Quebec Veto Reference
|This article does not cite any sources. (June 2015) (Learn how and when to remove this template message)|
Quebec Veto Reference (officially, Reference Re Amendment to the Canadian Constitution)  2 S.C.R. 793 is a Supreme Court of Canada opinion on whether there is a constitutional convention giving the province of Quebec a veto over Amendments to the Constitution of Canada. The issue arose during patriation debates, after the Supreme Court ruled in the Patriation Reference that there is a constitutional convention requiring "a substantial degree of provincial consent" for amendments to the Constitution of Canada.
In November 1981, the Government of Quebec ordered that a reference be taken in the Quebec Court of Appeal, asking whether the consent of the Province of Quebec is required, by constitutional convention, for constitutional amendments affecting the legislative competence of the Quebec legislature, or the status or role of Quebec's government or legislature.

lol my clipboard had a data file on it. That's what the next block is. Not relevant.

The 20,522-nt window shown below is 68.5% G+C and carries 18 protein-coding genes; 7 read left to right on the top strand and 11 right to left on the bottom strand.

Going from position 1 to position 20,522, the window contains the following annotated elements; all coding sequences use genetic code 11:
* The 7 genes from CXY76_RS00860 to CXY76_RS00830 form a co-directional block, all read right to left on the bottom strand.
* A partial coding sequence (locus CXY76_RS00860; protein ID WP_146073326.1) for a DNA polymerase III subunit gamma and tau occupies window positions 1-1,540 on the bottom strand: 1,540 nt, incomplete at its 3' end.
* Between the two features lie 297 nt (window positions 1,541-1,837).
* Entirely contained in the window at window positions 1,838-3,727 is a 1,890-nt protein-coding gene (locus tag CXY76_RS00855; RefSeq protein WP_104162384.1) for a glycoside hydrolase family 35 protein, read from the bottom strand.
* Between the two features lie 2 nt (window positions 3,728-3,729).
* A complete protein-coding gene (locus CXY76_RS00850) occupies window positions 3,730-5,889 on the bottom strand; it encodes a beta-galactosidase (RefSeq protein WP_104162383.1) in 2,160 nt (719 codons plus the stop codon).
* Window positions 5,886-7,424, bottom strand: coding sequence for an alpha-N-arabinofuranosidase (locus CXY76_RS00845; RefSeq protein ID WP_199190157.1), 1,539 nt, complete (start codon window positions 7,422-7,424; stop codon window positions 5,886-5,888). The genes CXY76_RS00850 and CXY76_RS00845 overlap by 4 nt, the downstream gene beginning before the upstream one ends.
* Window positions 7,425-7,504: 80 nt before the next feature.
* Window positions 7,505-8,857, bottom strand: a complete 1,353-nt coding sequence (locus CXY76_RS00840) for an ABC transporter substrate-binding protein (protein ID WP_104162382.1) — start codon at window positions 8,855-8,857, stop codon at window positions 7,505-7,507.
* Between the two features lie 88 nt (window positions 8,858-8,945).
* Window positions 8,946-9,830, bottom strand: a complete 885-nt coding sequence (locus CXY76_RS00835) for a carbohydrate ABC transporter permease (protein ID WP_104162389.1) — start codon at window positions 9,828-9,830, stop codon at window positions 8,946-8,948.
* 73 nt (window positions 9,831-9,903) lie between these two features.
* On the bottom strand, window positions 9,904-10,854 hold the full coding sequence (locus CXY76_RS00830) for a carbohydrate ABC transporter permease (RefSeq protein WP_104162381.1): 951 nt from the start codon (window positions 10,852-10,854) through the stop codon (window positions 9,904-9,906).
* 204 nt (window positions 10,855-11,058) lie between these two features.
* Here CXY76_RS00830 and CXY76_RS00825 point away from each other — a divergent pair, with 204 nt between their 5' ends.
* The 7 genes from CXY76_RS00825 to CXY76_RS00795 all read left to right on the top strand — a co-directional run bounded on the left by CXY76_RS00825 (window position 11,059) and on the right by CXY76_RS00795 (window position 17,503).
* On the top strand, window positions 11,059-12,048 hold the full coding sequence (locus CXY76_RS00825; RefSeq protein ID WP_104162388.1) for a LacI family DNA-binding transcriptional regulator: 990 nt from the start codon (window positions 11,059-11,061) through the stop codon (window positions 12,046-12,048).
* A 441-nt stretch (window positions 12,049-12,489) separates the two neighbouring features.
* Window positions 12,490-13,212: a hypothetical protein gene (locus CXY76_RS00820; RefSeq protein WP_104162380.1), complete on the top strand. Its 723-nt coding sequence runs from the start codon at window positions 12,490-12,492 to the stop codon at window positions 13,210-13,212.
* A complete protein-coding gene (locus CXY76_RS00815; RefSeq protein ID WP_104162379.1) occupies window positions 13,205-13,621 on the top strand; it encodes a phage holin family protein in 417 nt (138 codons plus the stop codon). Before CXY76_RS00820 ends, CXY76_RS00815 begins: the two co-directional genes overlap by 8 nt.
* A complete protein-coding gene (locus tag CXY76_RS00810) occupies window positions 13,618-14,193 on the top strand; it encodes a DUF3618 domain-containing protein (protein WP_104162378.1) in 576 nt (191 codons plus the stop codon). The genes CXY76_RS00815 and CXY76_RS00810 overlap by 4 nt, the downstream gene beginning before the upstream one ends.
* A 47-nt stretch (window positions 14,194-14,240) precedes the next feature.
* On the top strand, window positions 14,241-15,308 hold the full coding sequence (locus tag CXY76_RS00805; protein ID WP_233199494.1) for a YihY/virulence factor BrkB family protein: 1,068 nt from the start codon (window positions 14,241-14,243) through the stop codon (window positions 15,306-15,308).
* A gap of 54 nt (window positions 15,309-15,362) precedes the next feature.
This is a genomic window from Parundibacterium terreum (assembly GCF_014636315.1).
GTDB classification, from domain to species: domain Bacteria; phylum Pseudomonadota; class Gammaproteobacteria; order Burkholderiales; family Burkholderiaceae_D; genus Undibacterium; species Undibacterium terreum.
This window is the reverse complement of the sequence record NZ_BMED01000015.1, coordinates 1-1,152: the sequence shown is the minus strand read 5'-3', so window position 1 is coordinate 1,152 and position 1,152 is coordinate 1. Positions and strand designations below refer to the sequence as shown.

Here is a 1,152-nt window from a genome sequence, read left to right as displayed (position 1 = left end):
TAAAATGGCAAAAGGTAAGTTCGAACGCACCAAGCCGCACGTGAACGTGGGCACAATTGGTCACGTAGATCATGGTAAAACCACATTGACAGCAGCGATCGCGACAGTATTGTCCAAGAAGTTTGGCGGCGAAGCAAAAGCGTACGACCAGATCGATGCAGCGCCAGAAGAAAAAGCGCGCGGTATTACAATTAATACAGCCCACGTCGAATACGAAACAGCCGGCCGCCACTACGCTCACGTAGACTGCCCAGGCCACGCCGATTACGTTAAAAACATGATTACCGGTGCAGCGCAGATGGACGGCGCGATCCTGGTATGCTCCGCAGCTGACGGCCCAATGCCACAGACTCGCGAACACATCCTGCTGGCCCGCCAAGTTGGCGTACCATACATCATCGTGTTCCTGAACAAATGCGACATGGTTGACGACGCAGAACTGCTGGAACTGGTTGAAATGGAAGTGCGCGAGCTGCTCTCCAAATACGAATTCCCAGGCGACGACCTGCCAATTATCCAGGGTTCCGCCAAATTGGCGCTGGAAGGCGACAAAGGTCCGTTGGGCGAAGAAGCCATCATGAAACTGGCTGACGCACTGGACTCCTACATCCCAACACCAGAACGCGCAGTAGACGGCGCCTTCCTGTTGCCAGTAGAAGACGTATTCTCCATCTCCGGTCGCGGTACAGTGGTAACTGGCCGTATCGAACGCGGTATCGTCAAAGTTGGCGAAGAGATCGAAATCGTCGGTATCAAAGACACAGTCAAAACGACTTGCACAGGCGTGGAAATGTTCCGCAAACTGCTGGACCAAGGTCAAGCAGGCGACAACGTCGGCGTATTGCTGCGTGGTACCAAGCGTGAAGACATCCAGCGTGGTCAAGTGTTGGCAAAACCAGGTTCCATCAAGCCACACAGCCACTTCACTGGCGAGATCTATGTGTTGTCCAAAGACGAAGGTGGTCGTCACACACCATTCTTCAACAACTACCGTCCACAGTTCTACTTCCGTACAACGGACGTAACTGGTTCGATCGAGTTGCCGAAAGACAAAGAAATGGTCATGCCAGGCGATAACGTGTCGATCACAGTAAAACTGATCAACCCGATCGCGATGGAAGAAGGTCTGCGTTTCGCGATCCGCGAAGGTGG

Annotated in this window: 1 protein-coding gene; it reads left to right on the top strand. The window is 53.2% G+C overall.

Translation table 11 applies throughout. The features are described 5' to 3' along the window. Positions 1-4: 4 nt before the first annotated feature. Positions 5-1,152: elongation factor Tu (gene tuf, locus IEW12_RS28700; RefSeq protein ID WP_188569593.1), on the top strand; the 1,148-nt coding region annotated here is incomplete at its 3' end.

On April 7, 1982, the Quebec Court of Appeal answered in the negative. By that time, the Canada Act 1982 had already been passed by the UK Parliament, though not proclaimed in force. On April 13, 1982, the Attorney General of Quebec appealed to the Supreme Court of Canada, but on April 17, 1982, the Canada Act 1982 was proclaimed in force by the Queen.
In June 1982 the Supreme Court heard the appeal. On December 6, 1982, the Supreme Court rendered judgement, upholding the opinion of the Quebec Court of Appeal that Quebec did not have a veto by constitutional convention.